Turn students loose to explore different ways of telling a story.

Giving students choice in the way they produce and publish their writing can give voice to the creativity that cements learning. And letting students tell their stories in different ways doesn’t have to be a lot of extra work for the teacher, either. With some academic guidelines, some expectations, and a few boundaries, it's safe to turn students loose to explore different ways of telling a story.

A great way to get started tapping into students' creativity is to implement "tech choice boards" and "app smashing" in your classroom. Simply put, app smashing is when students use multiple apps to guide the creative process or showcase their work. App smashing also makes it easy to evaluate the skills and techniques being used by students. By introducing your students to a core of key apps (tech choice boards), giving them the parameters of the project, and supporting them as they learn and create, you will very quickly be facilitating app smashing in your classroom!

Publishing Student Writing

student writing apps

The days of formatting a story in MLA are over! With so many tools to help students produce a really polished-looking story -- yes, even one that looks like a book they can find in the library -- there's no excuse not to harness your students’ creativity and create something amazing! And because each tool gives the author different choices, the student can decide what fits his or her needs best for the story she's trying to tell. To start app smashing creative stories in your class, try these tech choices:

  • StoryJumper: This tool will allow students to create their own illustrations using the pieces available in the program or by importing their own pictures. StoryJumper even allows parents to buy a copy of the book.
  • Storybird: This program has beautiful pictures created by professional illustrators that students can use to tell their stories. It also allows parents to buy a copy of the book.
  • Adobe Voice, Write About This, and Book Creator: These apps create ebooks that allow students to type, record their voices, and add any pictures that can be saved to the camera roll. Adobe Voice has scaffolded pages to help students create anything from invitations and opinion pieces to narrative stories, but they must be fairly short and concise. Write About This gives a writing prompt to the student. It can be a prompt they choose from the library catalog, or you can upload your own. The app allows students to write and record their voices and save files to the app’s library or the camera roll. Book Creator is like the blank canvas of ebooks: Students can create anything they want as their own ebook. It can include pictures, words, voice, and video. In fact, the product they create in Adobe Voice and Write About This can be uploaded to Book Creator as one of the pages of the book. (Editor's Note: Adobe Voice is no longer available.)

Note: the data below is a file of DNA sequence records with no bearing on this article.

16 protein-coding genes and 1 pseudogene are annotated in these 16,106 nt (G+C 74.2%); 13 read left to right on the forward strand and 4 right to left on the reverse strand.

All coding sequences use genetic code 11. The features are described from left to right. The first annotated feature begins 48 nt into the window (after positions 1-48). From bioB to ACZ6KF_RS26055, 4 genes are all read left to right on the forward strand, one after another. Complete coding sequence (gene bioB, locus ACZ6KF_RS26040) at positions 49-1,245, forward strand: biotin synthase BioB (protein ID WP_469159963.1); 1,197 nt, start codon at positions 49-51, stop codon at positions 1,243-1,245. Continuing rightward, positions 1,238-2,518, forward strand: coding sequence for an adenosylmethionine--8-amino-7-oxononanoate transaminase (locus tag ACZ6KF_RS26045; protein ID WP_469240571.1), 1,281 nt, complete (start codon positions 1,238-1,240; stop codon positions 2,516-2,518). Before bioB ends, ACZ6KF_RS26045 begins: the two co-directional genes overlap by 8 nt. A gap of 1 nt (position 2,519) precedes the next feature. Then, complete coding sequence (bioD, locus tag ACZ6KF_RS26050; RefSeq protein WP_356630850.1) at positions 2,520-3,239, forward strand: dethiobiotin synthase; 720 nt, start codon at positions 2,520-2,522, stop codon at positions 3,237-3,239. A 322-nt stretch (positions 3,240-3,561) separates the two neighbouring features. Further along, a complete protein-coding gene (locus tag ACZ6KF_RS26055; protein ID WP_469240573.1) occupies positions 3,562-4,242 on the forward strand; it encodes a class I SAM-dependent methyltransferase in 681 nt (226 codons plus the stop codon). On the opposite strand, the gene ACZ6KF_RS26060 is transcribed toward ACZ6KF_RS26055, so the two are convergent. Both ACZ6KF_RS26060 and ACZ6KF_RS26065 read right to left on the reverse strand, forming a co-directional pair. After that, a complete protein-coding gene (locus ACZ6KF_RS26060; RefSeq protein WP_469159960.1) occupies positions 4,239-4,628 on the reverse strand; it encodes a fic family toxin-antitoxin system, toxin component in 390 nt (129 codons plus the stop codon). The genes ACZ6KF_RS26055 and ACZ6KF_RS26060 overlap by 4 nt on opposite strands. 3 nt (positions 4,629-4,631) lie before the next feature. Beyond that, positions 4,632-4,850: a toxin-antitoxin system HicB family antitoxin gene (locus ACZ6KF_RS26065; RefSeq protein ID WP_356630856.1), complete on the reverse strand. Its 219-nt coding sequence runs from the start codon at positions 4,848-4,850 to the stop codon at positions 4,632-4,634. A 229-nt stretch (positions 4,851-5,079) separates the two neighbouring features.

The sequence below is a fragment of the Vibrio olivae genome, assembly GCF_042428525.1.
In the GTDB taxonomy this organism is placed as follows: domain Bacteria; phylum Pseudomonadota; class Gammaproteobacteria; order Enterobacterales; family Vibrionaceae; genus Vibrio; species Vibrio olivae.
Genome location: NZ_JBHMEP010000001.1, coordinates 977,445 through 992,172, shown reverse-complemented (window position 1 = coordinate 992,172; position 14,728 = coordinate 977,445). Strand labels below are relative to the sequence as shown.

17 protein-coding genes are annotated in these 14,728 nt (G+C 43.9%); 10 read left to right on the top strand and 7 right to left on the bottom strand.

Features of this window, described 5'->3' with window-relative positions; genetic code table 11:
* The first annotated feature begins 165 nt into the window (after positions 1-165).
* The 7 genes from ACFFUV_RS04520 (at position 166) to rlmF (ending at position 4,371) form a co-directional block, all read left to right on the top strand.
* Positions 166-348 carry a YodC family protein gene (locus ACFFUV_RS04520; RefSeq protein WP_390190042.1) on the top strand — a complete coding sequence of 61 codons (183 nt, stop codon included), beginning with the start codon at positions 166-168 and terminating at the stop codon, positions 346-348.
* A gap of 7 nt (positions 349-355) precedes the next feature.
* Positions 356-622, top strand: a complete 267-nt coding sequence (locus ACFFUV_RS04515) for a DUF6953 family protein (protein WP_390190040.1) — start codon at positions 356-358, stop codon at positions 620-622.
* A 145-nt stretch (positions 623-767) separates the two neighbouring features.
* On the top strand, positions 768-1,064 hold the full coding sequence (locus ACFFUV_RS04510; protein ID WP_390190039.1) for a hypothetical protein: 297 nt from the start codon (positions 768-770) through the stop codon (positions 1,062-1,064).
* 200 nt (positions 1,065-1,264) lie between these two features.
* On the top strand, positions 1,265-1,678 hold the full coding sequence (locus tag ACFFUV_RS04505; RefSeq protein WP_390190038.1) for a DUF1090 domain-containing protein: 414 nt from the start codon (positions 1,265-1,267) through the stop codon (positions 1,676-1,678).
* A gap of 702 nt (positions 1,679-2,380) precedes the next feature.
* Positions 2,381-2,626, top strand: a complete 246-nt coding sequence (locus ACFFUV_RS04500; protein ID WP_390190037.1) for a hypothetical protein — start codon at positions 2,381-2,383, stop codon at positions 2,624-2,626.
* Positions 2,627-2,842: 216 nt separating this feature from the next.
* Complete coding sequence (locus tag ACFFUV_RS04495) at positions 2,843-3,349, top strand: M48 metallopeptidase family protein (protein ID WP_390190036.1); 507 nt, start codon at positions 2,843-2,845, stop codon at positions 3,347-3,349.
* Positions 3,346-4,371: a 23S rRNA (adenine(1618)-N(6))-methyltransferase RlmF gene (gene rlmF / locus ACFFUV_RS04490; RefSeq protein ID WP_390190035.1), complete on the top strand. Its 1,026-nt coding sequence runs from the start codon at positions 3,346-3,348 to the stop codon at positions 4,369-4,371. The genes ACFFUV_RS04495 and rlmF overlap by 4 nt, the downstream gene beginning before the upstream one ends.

• Little Bird Tales: This program can be used on the computer or the iPad. It allows students to draw or import pictures and record their voices.

Publishing Poetry

publishing poetry apps

Let students get really creative with producing poetry! Poetry is about the rhythm, rhyme, and flow of words, so give students a variety of ways to app smash and use their voices. This tech choice board gives students a choice for publishing three types of poetry.

  • Wordle: This tool lets students create a word cloud poem. Have students include all the nouns from a book about space, all the adjectives that describe a character's traits, or all the verbs that can be synonyms for the word "said" and turn it into a word cloud. Then save it to the camera roll.
  • Lark, by Storybird: Students use the beautiful pictures drawn by professional illustrators and drag pre-written words onto the picture to create short poems. They can then save their creations to the camera roll.
  • Tellagami and Chatterpix for Kids: These two apps can give voice to any picture that can be saved to the camera roll. After creating a poem using Wordle or Lark, have students import the picture and read their poem in one of these apps.
  • Pic Collage: This app lets students create a collage that can include any picture that can be saved to the camera roll. They can include a background, words, and stickers on the collage and save it to the camera roll.
  • Paper by 53: This app lets students create their own drawings and save them to the camera roll. They have a variety of tools to use when creating a drawing.
  • Book Creator: This versatile app lets students create their own ebooks. Encourage them to upload the picture made with Pic Collage, Paper by 53, or any video created with Tellagami or Chatterpix for Kids to enhance their book. That makes this app the ultimate app-smash-creation tool!

These tech choice boards are only the beginning. Students can mix and match tools in a variety of ways, including to explore nonfiction texts and create strong connections between content areas. Anything that saves to the camera roll is perfect for app smashing. Your students can be successful by having open-ended choices to produce and publish their writing in collaborative and interactive ways. 

Emily S.

I am a Graphite Mentor. My goal is to engage, connect, and support teachers in order to enhance their practice in the classroom.
This year I will be the technology teacher at Holly Hills and Holly Ridge elementary in the Cherry Creek School District. I have taught technology K- 6, 2nd grade, kindergarten, reading recovery, and ELL K - 6. I am also a free-lance curriculum and assessment writer for Shmoop.com. I have my masters degree in curriculum and instruction, and I completed a year of my educational doctorate in primary reading instruction. Technology is my newest passion, and I love learning new and practical ways to integrate technology into the classroom to make learning more meaningful and efficient.